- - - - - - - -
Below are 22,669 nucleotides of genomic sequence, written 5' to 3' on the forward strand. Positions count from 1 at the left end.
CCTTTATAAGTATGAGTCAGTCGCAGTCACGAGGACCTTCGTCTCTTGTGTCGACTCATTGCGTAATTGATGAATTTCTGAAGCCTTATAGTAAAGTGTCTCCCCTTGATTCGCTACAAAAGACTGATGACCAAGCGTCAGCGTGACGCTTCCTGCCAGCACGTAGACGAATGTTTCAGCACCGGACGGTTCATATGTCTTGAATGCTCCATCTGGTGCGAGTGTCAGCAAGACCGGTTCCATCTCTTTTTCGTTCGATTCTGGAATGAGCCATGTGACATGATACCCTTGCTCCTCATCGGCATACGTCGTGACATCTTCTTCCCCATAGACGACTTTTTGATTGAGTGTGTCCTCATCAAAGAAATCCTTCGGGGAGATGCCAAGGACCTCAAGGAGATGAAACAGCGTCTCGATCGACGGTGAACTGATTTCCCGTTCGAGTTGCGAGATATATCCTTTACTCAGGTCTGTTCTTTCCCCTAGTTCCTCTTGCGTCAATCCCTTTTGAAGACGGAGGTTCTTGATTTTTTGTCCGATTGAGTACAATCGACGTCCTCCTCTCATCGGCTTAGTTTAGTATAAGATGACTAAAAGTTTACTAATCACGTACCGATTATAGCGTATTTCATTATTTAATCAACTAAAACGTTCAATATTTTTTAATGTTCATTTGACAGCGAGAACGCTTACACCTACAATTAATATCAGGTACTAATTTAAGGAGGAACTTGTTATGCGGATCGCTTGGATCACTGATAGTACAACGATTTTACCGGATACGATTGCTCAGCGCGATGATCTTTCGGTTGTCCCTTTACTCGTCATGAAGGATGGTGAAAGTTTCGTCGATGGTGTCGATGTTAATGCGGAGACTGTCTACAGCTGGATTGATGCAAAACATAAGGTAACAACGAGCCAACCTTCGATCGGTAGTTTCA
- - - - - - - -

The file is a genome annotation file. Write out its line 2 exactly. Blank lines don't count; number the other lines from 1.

CCTTTATAAGTATGAGTCAGTCGCAGTCACGAGGACCTTCGTCTCTTGTGTCGACTCATTGCGTAATTGATGAATTTCTGAAGCCTTATAGTAAAGTGTCTCCCCTTGATTCGCTACAAAAGACTGATGACCAAGCGTCAGCGTGACGCTTCCTGCCAGCACGTAGACGAATGTTTCAGCACCGGACGGTTCATATGTCTTGAATGCTCCATCTGGTGCGAGTGTCAGCAAGACCGGTTCCATCTCTTTTTCGTTCGATTCTGGAATGAGCCATGTGACATGATACCCTTGCTCCTCATCGGCATACGTCGTGACATCTTCTTCCCCATAGACGACTTTTTGATTGAGTGTGTCCTCATCAAAGAAATCCTTCGGGGAGATGCCAAGGACCTCAAGGAGATGAAACAGCGTCTCGATCGACGGTGAACTGATTTCCCGTTCGAGTTGCGAGATATATCCTTTACTCAGGTCTGTTCTTTCCCCTAGTTCCTCTTGCGTCAATCCCTTTTGAAGACGGAGGTTCTTGATTTTTTGTCCGATTGAGTACAATCGACGTCCTCCTCTCATCGGCTTAGTTTAGTATAAGATGACTAAAAGTTTACTAATCACGTACCGATTATAGCGTATTTCATTATTTAATCAACTAAAACGTTCAATATTTTTTAATGTTCATTTGACAGCGAGAACGCTTACACCTACAATTAATATCAGGTACTAATTTAAGGAGGAACTTGTTATGCGGATCGCTTGGATCACTGATAGTACAACGATTTTACCGGATACGATTGCTCAGCGCGATGATCTTTCGGTTGTCCCTTTACTCGTCATGAAGGATGGTGAAAGTTTCGTCGATGGTGTCGATGTTAATGCGGAGACTGTCTACAGCTGGATTGATGCAAAACATAAGGTAACAACGAGCCAACCTTCGATCGGTAGTTTCA